Paris is unbelievably full of shops. It’s actually funny how much stuff they cram into the space they have. I must have passed at least 300 different boutiques, shops, restaurants, and parlors between the embassy and the tower. I would hate to own a business in Paris that’s just beginning; it must be impossible to build clientele from nothing here. Nonetheless, the city itself, where its taken care of, is old, beautiful, and intricate. But of course every city, including Paris, has its underbelly that could use remodeling, scrubbing, and a bit of sunlight. If I could change one thing about this enormous pile of concrete and people, it would be the roads. It’s such an old city that directions like north and west mean nothing. If you look at a map of Paris, it looks like a spider did sixteen lines of cocaine and a bag of twinkles and let loose. But for real. 
Fortunately, the metro and public transportation system is easy to figure out and makes traversing Paris much easier. Thanks to the map Camille gave me and my necessity for traveling to various sections of Paris, I’ve become a master in no time at all. 
Before the day was out I managed to find an electronics store called Darty that had chargers for all my devices (albeit they were a bit expensive) and a beard trimmer (I needed a haircut badly). Okay! Chargers: check. I forgot to mention Camille helped me find some cheap underwear and socks. Everything a boy needs, right? 
That night (Thursday the 19th) Camille’s friend Audrey came over and we had a nice meal that went mostly in order, with potatoes, salad, Oreos, and roast chicken. Mmmm. I also managed to find another backpack mostly identical to my old one on Amazon and also ordered a new towel. You know, the only thing a good traveler needs! 
So now it’s Friday and lots of things have happened. I got up early (8:30) to head to the embassy. Before I left I made sure to look up the addresses of some thrift stores and an H&M in Paris. I’ve literally been wearing the same tank top since my last day in Nice, and it does not smell so great.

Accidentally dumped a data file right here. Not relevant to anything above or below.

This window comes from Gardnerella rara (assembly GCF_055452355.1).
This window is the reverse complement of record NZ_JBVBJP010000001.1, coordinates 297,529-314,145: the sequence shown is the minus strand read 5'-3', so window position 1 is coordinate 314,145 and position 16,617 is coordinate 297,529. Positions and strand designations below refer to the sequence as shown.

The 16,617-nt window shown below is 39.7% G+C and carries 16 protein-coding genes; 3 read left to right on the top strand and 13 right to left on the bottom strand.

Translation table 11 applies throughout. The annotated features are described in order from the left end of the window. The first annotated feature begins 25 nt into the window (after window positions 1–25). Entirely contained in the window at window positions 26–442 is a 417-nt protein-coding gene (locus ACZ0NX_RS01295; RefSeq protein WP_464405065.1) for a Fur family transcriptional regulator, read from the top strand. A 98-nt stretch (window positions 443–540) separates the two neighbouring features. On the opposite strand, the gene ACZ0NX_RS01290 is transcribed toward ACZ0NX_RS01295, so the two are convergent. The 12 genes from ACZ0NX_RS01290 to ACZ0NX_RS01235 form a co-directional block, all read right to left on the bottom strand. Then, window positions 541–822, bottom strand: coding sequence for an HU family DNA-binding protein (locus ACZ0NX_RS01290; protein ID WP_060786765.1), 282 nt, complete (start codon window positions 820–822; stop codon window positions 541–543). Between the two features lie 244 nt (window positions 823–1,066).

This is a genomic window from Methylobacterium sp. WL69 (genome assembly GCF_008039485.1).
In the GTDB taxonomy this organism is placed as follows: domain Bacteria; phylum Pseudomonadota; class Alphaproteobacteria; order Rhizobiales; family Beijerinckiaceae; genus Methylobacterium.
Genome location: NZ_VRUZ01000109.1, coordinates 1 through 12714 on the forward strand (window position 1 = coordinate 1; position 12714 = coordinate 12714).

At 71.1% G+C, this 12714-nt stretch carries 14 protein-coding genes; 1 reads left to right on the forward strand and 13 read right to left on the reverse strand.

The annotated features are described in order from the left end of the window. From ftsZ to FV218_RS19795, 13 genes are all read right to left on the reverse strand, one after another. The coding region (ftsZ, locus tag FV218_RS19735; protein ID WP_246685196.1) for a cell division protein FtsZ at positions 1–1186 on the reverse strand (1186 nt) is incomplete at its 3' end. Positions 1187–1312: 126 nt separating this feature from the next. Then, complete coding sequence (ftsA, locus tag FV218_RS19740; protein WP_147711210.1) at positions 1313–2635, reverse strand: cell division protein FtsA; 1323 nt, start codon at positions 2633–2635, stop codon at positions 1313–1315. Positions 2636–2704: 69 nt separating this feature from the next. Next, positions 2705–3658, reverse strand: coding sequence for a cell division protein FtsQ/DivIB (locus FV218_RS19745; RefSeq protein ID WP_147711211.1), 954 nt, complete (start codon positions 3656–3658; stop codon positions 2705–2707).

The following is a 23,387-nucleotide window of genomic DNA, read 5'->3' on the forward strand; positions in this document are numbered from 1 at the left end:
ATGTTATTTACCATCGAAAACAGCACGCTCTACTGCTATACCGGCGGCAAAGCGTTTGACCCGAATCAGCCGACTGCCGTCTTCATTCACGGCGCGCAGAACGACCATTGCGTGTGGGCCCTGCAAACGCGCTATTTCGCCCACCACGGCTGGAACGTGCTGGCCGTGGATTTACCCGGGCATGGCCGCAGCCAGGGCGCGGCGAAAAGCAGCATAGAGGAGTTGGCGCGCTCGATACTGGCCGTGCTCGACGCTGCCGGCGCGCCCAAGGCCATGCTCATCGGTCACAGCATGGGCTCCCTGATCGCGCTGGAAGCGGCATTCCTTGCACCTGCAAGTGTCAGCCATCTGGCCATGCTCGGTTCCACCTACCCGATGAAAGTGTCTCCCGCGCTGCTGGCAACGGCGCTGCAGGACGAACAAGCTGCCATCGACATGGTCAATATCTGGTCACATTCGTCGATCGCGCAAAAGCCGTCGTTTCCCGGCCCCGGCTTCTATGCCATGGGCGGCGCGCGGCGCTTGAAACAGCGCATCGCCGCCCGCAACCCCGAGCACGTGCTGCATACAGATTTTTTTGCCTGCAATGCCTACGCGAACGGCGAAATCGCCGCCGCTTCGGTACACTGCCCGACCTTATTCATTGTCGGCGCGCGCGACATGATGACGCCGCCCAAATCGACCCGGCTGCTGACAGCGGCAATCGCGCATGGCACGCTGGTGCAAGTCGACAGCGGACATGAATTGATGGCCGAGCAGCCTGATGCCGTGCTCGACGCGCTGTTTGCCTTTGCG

Camille made sure to remind me I needed a photo, a special €22 envelope, my police report and some other stuff. With a heavy heart I walked out the door, not entirely prepared to spend another €200 total for an envelope, emergency passport, and service fees. La Poste was first, and by this point I’d been there three times and asked the same person different things, like, “I’m lost, where is la place d’Italie? Someone stole my passeport, do you know where the police area?” And now, “I need the special envelope for passports. It’s big and blue and plastic.” Aw yeah… expert French speaker right here. It was €22.50. Yikes! 
Not much later I made it to the consulate. I had to go through what is essentially customs, and then fill out a form for a new passport and sit in the waiting area. It was entirely full, at least 80 or 90 people, all sad looking and quiet, many hoping for a visa, but only four with stolen or missing passports (the ticket numbering system made that clear enough). The wait was about half an hour before a man was able to help me at his window. 
“Okay, let me just report your passport as stolen, if you could fill out this paperwork, and then we can issue you an emergency passport for a nominal fee of more money than you want to spend ever.” 
As I was filling out the stolen passport paperwork, he said something that surprised me.
“Actually sir, it looks like the police have found your passport.”